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Flashcards in IBS & Diverticulosis Deck (25)

What is IBS, irritable bowel syndrome?

Recurrent abdominal pain or discomfort associated with two or more of the following:
(1) improvement with defecation
(2) onset associated with change of frequency of stool
(3) onset associated with change of form of stool.


What is the most commonly diagnosed GI condition?



What is the expected decrease is life expectancy when diagnosed with IBS?

No decrease.


What are the 2 main types of IBS?

(1) IBS-C: slow colonic transit
(2) IBS-D: accelerated colonic transit


What is visceral hypersensitivity?

Increased sensation in response to stimuli, perhaps due to an abnormal stimulus or abnormal central pain processing.


Which IBS subtype is more likely to experience an increase in abdominal girth with bloating?



What is a possible cause of abdominal distention in IBS?

Gas retention due to impaired gas transit.


What are studied associations of bacteria and IBS?

(1) There is an increased risk of IBS after a bacterial (or really any) infection
(2) Treatment of small intestinal bacterial overgrowth reduces IBS symptoms


What are differences in gas production between the 2 subtypes of IBS?

IBS-D has higher hydrogen and negligible methane. IBS-C has both hydrogen and methane.


What are FODMAPs?

Fermentable (by colonic bacteria) oligosaccharides, disaccharides, monosaccharides and polyols. They are associated with the induction of IBS symptoms.


What is a possible way of determining which foods should be eliminated from the diet in order to improve IBS symptoms?

Remove those foods for which there are high IgG titers in the serum.


Which other GI disorder has an association with IBS?

Celiac disease. Gluten-free diets can improve the symptoms of some IBS patients (more IBS-D than IBS-C).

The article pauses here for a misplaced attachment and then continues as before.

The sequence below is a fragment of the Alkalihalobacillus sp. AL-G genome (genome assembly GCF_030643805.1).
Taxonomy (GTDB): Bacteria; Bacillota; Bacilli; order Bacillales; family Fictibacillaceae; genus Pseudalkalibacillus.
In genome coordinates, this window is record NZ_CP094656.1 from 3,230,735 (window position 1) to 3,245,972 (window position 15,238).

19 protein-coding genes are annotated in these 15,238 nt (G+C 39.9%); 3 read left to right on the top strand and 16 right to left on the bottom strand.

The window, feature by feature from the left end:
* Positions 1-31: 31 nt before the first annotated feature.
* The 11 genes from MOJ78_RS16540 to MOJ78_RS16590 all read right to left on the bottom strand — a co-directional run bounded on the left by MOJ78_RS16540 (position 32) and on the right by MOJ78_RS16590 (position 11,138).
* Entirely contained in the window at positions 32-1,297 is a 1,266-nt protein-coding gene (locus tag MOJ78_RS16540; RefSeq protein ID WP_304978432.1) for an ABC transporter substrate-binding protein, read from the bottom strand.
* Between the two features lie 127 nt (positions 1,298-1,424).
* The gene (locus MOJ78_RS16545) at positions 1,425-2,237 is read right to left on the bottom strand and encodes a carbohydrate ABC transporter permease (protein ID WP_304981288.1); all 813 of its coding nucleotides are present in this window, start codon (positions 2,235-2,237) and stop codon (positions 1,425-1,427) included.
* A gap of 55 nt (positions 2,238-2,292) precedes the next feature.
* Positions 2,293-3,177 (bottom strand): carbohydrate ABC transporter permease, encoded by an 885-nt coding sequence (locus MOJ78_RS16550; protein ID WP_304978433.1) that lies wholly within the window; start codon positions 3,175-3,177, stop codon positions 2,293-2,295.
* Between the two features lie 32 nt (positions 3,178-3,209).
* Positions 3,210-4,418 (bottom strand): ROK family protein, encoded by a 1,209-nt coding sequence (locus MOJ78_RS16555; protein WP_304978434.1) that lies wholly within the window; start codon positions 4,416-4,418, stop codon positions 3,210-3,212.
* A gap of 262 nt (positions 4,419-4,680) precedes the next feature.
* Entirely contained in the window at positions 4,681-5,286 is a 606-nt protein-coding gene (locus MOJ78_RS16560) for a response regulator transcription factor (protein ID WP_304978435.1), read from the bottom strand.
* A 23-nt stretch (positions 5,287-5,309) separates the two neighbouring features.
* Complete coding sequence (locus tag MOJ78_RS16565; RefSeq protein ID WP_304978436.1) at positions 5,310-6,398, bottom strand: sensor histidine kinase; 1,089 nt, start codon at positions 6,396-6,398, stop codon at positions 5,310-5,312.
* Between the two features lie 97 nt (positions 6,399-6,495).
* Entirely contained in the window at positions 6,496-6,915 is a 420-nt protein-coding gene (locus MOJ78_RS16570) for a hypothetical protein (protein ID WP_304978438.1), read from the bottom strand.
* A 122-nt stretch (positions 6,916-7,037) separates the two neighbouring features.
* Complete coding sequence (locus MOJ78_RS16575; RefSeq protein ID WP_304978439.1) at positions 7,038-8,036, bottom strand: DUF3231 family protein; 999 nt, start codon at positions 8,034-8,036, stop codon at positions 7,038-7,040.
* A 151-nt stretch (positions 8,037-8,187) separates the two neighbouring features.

What type of immune cell is most notably increased in IBS?

Mast cells.


What psychosocial factors are associated with IBS?

Increased abuse, stress, anxiety, depression are risk factors for IBS.


What is diverticulosis?

Refers to the presence of diverticula, sac-like protrusions from the colonic wall.


What is the distinction between a false and true diverticulum?

A true diverticulum contains all layers of the colonic wall. Most diverticula are false.


Where are diverticula typically located?

The descending and sigmoid colon.


What is the pathogenesis of diverticulosis?

Increased elastin deposition leads to thickened teniae coli, a high contractility, and thickened circular muscle. This leads to decreased luminal diameter and increased intraluminal pressure. At the same time, increased collagen and collagen cross-linking leads to increased rigidity, thus an impaired ability to accommodate the increase in pressure.


What changes in neurotransmitter production influence diverticulosis?

Increases in serotonin and acetylcholine and decreases in NO and VIP lead to increased motility and intraluminal pressure.


What profile is at increased risk of diverticulosis?

An obese, elderly individual with low physical activity and a low-fiber, high-fat, high-red meat diet.


What is diverticulitis?

Inflamed diverticulosis.


What is SCAD?

Segmental colitis associated with diverticulosis. It is a form of diverticulitis and may be a precursor to IBD.


What is SUDD?

Symptomatic uncomplicated diverticular disease. Symptoms of diverticulosis without overt macroscopic colitis or diverticulitis.


What is the pathogenesis of diverticulitis and its complications?

(1) Erosion of the colonic wall
(2) Inflammation
(3) Focal necrosis
(4) Perforation leading to obstruction, fistula, or peritonitis


What is the pathogenesis of diverticular bleeding?

(1) As the diverticulum herniates, the vasa recta that supplies blood becomes exposed in the lumen
(2) Segmental weakness of the artery
(3) Rupture